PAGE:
But isn't this theology sending people
to hell? I can't seem to find anywhere in my Greek Bible
that salvation is contingent upon acquiring a perfect
doctrine. 2000 years of church history will tell you
that finite minds trying to understand an infinite God
is going to result in some variances. So maybe fighting
over the ambiguity in the Bible isn't the most important
part of our faith. Maybe...oh I don't know...the clear
commands that came out of Jesus' mouth are more important.
But won't this theology stop people from
evangelizing? Everyone I know that has acquired a more
optimistic view of God tends to share Jesus more than
others. I've seen this in my own life. My witness has
increased by leaps and bounds.
So go ahead...casts stones, throw around
labels; bring your scriptural bag o' tricks to tell
me exactly why I'm wrong. Heck, troll my review in the
name of righteous indignation. I don't care. I'll be
too busy trying to find a tax collector to love on.
“A 61 Year Old Evangelical
April 27, 2011, Ronnie Meek "RamMan" (Nashville,
I am not a Rob Bell fanboy; however, I
do have a generally positive opinion of the little exposure
I've had to his ministry. When Love Wins was first being
reviewed and its author was being held up in many quarters
as satan's chief apostle my first instinct was ignore
it. (There are only so many books one can read.) Finally,
the clamor reached so close to home that I had to give
in and read it for myself. I don't like to let third
parties do my thinking for me.
The uproar is understandable. Bell has
a habit of asking hard questions. He also has a tendency
to not provide definitive answers to the hard questions
he asks. And when those questions concern the issues
of heaven and hell and the possibility of universal
salvation...well, the sacrificial fat is clearly sizzling
on the altar.
It is hard to pin down Bell's position
and I am strangely OK with that. I suspect the reason
is because these are some very complex questions and
the Bible is somewhat lacking in absolute clarity. Where
the Bible is lacking in absolute clarity we extrapolate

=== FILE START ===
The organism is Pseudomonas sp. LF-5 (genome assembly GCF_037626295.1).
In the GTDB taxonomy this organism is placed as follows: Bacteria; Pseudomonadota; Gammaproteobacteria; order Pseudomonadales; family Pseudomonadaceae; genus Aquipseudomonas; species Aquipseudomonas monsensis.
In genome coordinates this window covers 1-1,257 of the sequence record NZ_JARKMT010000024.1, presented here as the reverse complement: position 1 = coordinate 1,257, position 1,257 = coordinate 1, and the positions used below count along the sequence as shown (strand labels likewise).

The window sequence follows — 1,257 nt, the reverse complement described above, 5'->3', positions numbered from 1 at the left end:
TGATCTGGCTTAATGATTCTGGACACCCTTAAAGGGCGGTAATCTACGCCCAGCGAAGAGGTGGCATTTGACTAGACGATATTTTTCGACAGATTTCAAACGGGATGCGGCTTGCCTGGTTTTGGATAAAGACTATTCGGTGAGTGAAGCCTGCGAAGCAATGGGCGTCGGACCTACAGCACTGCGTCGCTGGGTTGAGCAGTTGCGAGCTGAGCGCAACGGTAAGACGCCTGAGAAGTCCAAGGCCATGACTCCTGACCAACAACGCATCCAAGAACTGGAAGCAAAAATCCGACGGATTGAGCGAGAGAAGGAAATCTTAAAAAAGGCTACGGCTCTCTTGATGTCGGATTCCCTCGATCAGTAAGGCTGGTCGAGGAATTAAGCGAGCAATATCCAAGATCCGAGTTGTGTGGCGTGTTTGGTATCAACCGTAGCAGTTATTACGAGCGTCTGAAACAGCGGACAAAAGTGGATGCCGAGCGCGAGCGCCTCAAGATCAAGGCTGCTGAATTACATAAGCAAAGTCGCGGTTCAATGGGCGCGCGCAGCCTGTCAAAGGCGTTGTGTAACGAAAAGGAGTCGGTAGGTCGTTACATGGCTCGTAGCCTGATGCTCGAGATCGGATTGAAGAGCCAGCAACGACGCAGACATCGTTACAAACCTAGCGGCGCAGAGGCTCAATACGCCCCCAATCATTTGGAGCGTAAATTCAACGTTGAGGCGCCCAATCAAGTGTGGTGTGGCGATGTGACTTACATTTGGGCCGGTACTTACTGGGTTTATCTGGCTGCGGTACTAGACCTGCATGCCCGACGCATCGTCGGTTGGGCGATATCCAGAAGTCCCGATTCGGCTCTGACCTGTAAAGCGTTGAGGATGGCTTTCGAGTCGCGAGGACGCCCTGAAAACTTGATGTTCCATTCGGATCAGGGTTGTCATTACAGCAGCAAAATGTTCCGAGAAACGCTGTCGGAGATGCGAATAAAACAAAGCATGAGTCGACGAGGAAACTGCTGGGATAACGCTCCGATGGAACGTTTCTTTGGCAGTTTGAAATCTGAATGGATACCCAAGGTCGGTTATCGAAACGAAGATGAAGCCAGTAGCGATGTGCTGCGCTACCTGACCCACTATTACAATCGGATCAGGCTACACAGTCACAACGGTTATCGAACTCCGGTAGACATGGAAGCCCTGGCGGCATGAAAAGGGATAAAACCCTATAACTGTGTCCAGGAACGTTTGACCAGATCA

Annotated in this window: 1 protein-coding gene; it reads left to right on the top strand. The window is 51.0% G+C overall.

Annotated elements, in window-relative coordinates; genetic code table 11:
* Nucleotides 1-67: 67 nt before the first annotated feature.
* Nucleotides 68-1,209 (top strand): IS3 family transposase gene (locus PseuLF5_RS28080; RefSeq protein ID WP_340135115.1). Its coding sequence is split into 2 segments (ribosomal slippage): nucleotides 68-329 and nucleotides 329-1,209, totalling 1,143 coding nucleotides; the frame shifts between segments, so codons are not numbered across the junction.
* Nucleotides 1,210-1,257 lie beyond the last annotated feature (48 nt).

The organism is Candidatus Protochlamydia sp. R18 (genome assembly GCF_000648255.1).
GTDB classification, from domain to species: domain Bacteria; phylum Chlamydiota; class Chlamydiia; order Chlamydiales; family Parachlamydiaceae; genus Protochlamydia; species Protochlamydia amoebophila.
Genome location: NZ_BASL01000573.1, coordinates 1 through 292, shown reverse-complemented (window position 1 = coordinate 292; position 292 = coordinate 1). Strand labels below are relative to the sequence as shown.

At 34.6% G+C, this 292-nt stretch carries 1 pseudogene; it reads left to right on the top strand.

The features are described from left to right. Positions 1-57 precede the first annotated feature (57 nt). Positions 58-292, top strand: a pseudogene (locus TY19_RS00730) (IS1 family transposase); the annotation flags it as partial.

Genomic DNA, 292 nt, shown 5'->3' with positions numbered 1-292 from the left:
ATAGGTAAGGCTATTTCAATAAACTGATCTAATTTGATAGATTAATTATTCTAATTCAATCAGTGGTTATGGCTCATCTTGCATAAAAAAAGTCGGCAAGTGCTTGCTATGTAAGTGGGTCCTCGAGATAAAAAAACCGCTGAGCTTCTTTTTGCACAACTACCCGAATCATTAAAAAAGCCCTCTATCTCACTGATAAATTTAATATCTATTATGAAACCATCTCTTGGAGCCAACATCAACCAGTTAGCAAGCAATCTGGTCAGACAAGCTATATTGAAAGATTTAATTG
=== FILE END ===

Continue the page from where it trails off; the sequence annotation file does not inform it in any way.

dogma at our own risk. Honestly, when it comes to eternal
things I think the Bible gives us the best picture we
can possibly process from our finite frame of reference.
Sometimes that picture seems confusing because things
that seem exclusive of each other in this world can
actually be essential to each other in the various dimensions
of eternity. (What sense does it make in this world
to die in order to live?)
Do heaven and hell exist? Of course they
do, and Bell would be one of the first to assert their
reality. He does have a little different take on what,
and when, heaven and hell are but he certainly doesn't
deny their existence. Far from making them smaller and
less meaningful he actually makes them bigger and more
meaningful. I think there is room for disagreement among
true believers on this topic especially since none of
us have ever really been to either place. I actually
find Bell's concept of heaven to be challenging and
somewhat more exciting than big mansions and streets
The real problem most Evangelical believers
will have with this book concerns the question of universalism.
Is everyone going to be saved? Can a person find redemption
after this life? My inclination on both of these questions
is to say, "No." However, "No" does
give rise to some legitimately serious questions and
both positions can be argued from scripture with some
powerful verses backing up each camp.
At this point I feel compelled to point
out that Bell's position on universalism is essentially